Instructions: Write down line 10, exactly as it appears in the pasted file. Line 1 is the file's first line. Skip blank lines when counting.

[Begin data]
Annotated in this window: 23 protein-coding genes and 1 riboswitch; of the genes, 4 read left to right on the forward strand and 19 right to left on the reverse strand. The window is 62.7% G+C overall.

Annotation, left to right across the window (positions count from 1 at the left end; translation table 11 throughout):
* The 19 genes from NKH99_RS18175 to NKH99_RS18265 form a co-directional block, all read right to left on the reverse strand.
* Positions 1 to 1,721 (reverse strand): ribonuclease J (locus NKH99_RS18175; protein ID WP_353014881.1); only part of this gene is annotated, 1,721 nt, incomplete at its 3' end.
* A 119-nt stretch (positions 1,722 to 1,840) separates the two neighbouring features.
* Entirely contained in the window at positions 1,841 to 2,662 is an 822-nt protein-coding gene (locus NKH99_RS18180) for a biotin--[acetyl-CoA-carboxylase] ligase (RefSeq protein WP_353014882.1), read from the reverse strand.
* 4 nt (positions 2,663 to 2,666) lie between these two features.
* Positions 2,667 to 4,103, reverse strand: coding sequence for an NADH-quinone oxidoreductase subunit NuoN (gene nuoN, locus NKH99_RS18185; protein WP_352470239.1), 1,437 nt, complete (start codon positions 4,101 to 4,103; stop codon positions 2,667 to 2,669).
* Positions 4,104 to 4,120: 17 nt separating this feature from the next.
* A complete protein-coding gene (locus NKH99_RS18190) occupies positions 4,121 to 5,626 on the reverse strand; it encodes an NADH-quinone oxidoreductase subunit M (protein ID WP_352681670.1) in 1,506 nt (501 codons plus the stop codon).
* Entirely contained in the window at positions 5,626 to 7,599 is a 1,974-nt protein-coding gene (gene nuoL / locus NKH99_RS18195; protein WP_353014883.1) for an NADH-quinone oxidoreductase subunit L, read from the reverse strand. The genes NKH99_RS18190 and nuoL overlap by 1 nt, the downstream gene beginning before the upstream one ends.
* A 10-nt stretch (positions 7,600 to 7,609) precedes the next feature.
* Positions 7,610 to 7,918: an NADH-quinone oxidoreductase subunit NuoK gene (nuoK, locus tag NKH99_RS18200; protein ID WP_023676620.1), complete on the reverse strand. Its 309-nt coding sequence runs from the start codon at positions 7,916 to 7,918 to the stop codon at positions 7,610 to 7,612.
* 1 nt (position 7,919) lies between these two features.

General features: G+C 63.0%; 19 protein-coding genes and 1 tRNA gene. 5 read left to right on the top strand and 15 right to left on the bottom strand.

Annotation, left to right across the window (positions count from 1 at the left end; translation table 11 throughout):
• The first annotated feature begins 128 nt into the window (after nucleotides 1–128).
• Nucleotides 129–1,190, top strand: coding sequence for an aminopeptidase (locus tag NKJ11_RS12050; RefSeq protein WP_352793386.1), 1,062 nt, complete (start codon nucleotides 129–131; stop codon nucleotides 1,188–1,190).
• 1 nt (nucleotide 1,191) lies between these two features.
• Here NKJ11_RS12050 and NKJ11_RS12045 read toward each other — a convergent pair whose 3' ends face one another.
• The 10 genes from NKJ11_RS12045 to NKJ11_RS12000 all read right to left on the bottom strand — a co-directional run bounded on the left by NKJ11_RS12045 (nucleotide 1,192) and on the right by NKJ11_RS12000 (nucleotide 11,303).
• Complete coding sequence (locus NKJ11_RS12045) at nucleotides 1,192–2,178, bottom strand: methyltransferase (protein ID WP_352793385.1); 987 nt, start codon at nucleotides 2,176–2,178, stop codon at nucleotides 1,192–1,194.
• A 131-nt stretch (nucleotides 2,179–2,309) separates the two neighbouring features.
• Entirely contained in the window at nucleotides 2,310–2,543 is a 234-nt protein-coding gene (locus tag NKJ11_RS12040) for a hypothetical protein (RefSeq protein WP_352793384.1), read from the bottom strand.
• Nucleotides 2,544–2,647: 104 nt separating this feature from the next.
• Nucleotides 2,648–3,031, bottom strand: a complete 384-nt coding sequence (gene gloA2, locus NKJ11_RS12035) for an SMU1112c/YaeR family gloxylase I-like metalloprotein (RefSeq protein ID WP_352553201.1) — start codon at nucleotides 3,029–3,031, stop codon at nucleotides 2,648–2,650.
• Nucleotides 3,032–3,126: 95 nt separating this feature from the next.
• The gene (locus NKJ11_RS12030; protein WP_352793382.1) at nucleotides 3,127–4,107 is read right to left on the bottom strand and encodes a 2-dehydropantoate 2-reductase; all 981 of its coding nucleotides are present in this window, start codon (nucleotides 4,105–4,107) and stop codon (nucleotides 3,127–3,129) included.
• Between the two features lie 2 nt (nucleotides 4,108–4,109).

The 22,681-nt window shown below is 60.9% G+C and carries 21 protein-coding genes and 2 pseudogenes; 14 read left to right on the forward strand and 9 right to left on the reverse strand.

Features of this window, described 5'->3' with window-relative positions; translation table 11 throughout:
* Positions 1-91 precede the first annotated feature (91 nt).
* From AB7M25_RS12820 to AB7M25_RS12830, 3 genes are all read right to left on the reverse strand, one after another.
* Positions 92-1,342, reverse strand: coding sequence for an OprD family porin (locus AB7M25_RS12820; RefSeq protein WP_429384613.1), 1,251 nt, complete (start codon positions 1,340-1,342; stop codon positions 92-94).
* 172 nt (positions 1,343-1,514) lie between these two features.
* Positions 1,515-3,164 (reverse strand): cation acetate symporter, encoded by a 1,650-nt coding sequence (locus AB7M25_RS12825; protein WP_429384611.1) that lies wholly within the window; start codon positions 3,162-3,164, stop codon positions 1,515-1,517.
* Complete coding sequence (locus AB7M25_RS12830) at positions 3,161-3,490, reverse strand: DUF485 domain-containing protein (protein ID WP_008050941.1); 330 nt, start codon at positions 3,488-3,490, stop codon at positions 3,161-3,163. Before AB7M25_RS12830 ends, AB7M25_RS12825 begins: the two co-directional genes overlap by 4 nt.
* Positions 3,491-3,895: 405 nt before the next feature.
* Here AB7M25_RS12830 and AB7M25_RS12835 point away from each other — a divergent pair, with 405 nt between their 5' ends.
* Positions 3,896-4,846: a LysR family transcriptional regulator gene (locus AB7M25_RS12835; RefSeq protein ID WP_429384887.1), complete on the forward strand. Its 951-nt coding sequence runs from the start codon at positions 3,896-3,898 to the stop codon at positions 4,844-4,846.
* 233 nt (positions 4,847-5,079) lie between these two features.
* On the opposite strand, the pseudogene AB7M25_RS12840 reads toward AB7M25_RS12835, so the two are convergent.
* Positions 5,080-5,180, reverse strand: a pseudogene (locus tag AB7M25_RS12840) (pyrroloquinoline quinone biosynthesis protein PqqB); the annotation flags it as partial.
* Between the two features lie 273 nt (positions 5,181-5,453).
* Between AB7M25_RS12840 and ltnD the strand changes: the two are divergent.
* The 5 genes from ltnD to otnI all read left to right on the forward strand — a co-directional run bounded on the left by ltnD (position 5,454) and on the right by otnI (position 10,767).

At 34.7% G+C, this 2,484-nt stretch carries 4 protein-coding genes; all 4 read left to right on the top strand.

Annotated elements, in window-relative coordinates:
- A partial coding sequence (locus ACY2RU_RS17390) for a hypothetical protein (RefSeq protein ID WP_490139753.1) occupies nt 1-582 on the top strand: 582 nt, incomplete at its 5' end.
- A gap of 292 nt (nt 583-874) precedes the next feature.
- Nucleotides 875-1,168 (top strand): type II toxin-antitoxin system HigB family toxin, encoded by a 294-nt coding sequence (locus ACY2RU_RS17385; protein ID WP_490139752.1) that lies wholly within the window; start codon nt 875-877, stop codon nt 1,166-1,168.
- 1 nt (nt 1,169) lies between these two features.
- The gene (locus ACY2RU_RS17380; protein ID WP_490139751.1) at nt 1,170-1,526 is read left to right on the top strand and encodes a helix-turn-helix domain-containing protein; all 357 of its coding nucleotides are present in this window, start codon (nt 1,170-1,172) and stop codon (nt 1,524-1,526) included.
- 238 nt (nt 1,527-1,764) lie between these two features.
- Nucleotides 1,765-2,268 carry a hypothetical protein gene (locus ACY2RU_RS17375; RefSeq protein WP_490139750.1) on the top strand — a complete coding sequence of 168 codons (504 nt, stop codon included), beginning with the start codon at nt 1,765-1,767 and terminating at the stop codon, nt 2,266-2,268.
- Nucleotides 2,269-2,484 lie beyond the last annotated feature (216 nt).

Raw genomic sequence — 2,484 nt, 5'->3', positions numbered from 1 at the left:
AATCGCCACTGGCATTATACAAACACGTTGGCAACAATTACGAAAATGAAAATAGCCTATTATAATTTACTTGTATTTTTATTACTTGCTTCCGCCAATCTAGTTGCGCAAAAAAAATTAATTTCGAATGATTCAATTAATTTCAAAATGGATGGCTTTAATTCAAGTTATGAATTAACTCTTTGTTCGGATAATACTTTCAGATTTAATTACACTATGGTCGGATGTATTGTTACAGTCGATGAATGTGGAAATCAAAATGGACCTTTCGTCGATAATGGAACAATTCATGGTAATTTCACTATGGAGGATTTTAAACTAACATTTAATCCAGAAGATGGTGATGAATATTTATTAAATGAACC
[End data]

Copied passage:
* A complete protein-coding gene (locus NKH99_RS18190) occupies positions 4,121 to 5,626 on the reverse strand; it encodes an NADH-quinone oxidoreductase subunit M (protein ID WP_352681670.1) in 1,506 nt (501 codons plus the stop codon).